Still not apple to apples. To be fair any intra EU flight would not be international.

That's partly true. To that, on my last trip to Europe (a few years ago) I was able to drive from Germany to Austria and back (on different routes) like it was one US state to another. And flying from BRU to MUC and then MUC to STN were both almost like flying on US domestic flights.



Jack @ AUS
User currently offlineWestern727 From United States of America, joined Jan 2007, 753 posts, RR: 4
Reply 22, posted (9 months 4 days 14 hours ago) and read 10310 times:

Quoting travelin man (Reply 20):
It has nothing to do with "psyche".

On the contrary....much of US aviation saw international flying as generally an afterthought (note the old Humphrey terminal at MSP and the old international terminal in the north part of DTW, both of which left much to be desired)...until the advent of modern, well-designed terminals; SFO, IAH, ATL and DTW come to mind, among others.



Jack @ AUS
User currently offlinetortugamon From United States of America, joined Apr 2013, 3451 posts, RR: 11
Reply 23, posted (9 months 4 days 14 hours ago) and read 10232 times:

Quoting Pihero (Reply 8):
Your stats are obsolete : DXB is, per 2013 figures, # 7... and with a yearly rate of growth around 13 %, might very well end 2014 at # 4.

You want me to include statistics for a year that isn't even a quarter of the way done yet for an airport that is undergoing a runway shutdown in my statistics of top five airports? 2013 data doesn't sound obsolete to me.

Quoting Pihero (Reply 8):
The *aircraft movements* stats are biased toward US peculiarities : especially a very active third level traffic : business and private.
On the *International passengers* aspect, US airports suck : in 2013, the first one is JFK, ranked # 17, followed by MIA at # 26.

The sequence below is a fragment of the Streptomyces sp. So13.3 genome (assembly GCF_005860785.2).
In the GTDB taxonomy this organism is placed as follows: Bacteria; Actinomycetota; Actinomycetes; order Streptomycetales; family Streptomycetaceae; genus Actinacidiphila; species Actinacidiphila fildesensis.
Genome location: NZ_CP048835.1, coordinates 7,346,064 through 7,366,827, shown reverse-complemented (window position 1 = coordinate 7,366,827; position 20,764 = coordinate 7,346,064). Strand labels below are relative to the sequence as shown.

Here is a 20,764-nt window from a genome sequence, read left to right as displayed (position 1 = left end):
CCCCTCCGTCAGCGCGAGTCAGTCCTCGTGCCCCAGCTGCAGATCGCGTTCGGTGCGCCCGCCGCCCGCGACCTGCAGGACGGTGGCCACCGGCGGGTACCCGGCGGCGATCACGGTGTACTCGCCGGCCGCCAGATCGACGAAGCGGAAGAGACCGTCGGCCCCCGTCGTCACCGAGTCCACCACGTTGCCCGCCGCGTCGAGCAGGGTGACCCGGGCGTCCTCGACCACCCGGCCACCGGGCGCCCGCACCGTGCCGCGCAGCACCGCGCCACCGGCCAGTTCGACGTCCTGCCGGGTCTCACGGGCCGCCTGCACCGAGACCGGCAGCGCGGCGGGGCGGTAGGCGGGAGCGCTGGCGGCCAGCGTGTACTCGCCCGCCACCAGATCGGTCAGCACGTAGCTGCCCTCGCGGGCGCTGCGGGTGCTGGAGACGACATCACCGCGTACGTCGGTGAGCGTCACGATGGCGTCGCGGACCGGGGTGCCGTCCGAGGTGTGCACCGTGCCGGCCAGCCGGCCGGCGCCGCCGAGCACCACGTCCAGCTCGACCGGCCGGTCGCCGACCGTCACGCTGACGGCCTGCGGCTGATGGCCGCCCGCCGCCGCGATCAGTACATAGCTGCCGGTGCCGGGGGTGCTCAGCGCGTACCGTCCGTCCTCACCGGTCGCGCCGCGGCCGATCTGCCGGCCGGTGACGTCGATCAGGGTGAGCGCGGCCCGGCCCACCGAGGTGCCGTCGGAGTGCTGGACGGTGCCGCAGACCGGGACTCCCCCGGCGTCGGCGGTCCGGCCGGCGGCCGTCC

That is why I was suggesting a thread title change. These airports are not the busiest in either traffic nor aircraft movements. The thread title as "DXB Overtakes LHR As Busiest Airport" is completely incorrect. Honestly other than customs and passport control who really cares how many international passengers you have? Its a title for small countries for geographically convenient airports.

Quoting Pihero (Reply 15):
I have the greatest admiration for the US aviation but in terms of internatrional traffic, be it airlines or airports, it is obvious that it's not really in their economic psyche.

Haha, I laughed at this one. It isn't about economic psyche. Why would you fly to the US if you weren't planning on going to the US? I have been to LHR, FRA, and DXB dozens of times but I have been to England, Germany, and Emirates far fewer.

Quoting IslandRob (Reply 18):
Can you please cite any published statistics underlying this assertion? Thanks. -ir

No such data exist. Europe has nearly twice the population of the US.

tortugamon


User currently offlineIslandRob From US Virgin Islands, joined Apr 2011, 172 posts, RR: 0
Reply 24, posted (9 months 4 days 13 hours ago) and read 9766 times:

Quoting tortugamon (Reply 23):
Quoting IslandRob (Reply 18):
Can you please cite any published statistics underlying this assertion? Thanks. -ir

No such data exist. Europe has nearly twice the population of the US.

Yeah, that's what I was (politely) getting at! Regards. -ir

[Edited 2014-03-26 12:34:57]


If you wrote me off I'd understand it, Because I've been on some other planet, So come pick me up... I've landed